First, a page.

Swollen face from tooth abscess Watch

MSmith90
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#21
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#21
(Original post by Anonymous)
Do you think it’ll be okay overnight?
No one here can say for sure if it will be OK if left overnight without performing a clinical examination in person.

There is a risk that it could get worse overnight.

There is also a chance the nature of it will remain the same overnight.

If you are concerned then go to A&E or contact an out of hours dentist; although it may cost you a lot to travel by car as you previously said, this is a small price to pay for your health and wellbeing.
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Anonymous #1
#22
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#22
Thank you to everyone who replied, I went and got the surgery done; hopefully this goes some way to resolving the issue.
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DrTSR
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#23
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You have an abscess. You need to have antibiotics as it seems there is systemic involvement. Also have the tooth extracted or root canal treated(if possible) as the source of the infection is within the tooth.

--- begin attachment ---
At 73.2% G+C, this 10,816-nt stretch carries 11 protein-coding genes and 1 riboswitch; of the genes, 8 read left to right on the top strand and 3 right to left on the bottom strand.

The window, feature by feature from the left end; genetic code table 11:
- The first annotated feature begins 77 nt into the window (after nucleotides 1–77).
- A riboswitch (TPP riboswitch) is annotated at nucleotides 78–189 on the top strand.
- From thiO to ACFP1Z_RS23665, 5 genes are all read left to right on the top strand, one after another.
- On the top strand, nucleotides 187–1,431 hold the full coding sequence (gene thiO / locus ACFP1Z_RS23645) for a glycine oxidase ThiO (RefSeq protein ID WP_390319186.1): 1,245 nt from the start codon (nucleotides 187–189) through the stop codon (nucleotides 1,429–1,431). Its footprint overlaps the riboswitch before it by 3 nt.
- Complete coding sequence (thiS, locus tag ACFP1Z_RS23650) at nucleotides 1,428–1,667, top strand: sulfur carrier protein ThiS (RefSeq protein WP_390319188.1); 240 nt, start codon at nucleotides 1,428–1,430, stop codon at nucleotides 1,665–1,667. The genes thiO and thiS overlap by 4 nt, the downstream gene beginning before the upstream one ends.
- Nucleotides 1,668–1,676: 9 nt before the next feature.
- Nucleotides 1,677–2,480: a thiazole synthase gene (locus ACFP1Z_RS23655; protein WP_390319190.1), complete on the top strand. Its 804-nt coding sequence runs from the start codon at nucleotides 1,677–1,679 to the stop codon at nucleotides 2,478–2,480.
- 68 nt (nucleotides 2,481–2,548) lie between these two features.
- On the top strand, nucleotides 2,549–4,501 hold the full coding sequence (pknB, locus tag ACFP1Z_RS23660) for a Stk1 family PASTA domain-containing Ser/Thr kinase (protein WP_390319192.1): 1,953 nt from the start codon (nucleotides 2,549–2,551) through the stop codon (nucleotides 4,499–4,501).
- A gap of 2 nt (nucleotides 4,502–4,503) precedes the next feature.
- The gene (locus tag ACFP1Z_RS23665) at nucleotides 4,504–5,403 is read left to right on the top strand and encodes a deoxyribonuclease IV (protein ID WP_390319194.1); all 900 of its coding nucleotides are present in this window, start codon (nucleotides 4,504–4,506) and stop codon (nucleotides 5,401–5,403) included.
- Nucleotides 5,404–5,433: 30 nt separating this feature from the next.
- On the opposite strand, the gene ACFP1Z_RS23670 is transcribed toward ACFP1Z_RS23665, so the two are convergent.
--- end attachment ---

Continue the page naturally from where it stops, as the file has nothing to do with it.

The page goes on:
I would advise you to book an emergency appointment with any local dentist or contact 111 and they will book you in to a dental practice or hospital dentist.

Sorry for delay in response I am on holiday.
Feel free to PM me or quote if you have any questions
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DrTSR
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I forgot to mention the abscess needs to be drained. though having read ur post now i can see you have already been treated. hope you feel better soon!
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Anonymous #1
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(Original post by DrTSR)